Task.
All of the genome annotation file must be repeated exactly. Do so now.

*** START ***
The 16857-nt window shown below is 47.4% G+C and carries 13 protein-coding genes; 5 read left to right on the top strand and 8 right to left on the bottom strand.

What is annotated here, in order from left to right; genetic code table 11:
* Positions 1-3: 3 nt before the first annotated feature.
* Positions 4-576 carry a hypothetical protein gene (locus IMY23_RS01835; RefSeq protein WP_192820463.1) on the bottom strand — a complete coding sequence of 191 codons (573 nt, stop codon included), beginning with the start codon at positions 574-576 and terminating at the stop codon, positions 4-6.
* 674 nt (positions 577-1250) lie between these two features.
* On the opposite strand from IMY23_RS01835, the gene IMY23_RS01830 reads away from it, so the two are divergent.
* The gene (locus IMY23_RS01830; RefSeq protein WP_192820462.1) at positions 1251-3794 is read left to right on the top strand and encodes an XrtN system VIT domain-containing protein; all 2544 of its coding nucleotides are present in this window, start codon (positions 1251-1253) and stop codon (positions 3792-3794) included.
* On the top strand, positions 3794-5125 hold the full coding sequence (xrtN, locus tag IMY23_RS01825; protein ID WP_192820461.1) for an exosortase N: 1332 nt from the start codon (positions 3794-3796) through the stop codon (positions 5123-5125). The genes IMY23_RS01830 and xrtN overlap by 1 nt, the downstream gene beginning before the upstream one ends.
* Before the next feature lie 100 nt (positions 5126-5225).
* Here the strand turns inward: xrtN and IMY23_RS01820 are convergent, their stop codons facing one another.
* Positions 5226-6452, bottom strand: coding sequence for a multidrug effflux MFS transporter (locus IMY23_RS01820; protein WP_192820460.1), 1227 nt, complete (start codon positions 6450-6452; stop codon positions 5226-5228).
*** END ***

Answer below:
The 16857-nt window shown below is 47.4% G+C and carries 13 protein-coding genes; 5 read left to right on the top strand and 8 right to left on the bottom strand.

What is annotated here, in order from left to right; genetic code table 11:
* Positions 1-3: 3 nt before the first annotated feature.
* Positions 4-576 carry a hypothetical protein gene (locus IMY23_RS01835; RefSeq protein WP_192820463.1) on the bottom strand — a complete coding sequence of 191 codons (573 nt, stop codon included), beginning with the start codon at positions 574-576 and terminating at the stop codon, positions 4-6.
* 674 nt (positions 577-1250) lie between these two features.
* On the opposite strand from IMY23_RS01835, the gene IMY23_RS01830 reads away from it, so the two are divergent.
* The gene (locus IMY23_RS01830; RefSeq protein WP_192820462.1) at positions 1251-3794 is read left to right on the top strand and encodes an XrtN system VIT domain-containing protein; all 2544 of its coding nucleotides are present in this window, start codon (positions 1251-1253) and stop codon (positions 3792-3794) included.
* On the top strand, positions 3794-5125 hold the full coding sequence (xrtN, locus tag IMY23_RS01825; protein ID WP_192820461.1) for an exosortase N: 1332 nt from the start codon (positions 3794-3796) through the stop codon (positions 5123-5125). The genes IMY23_RS01830 and xrtN overlap by 1 nt, the downstream gene beginning before the upstream one ends.
* Before the next feature lie 100 nt (positions 5126-5225).
* Here the strand turns inward: xrtN and IMY23_RS01820 are convergent, their stop codons facing one another.
* Positions 5226-6452, bottom strand: coding sequence for a multidrug effflux MFS transporter (locus IMY23_RS01820; protein WP_192820460.1), 1227 nt, complete (start codon positions 6450-6452; stop codon positions 5226-5228).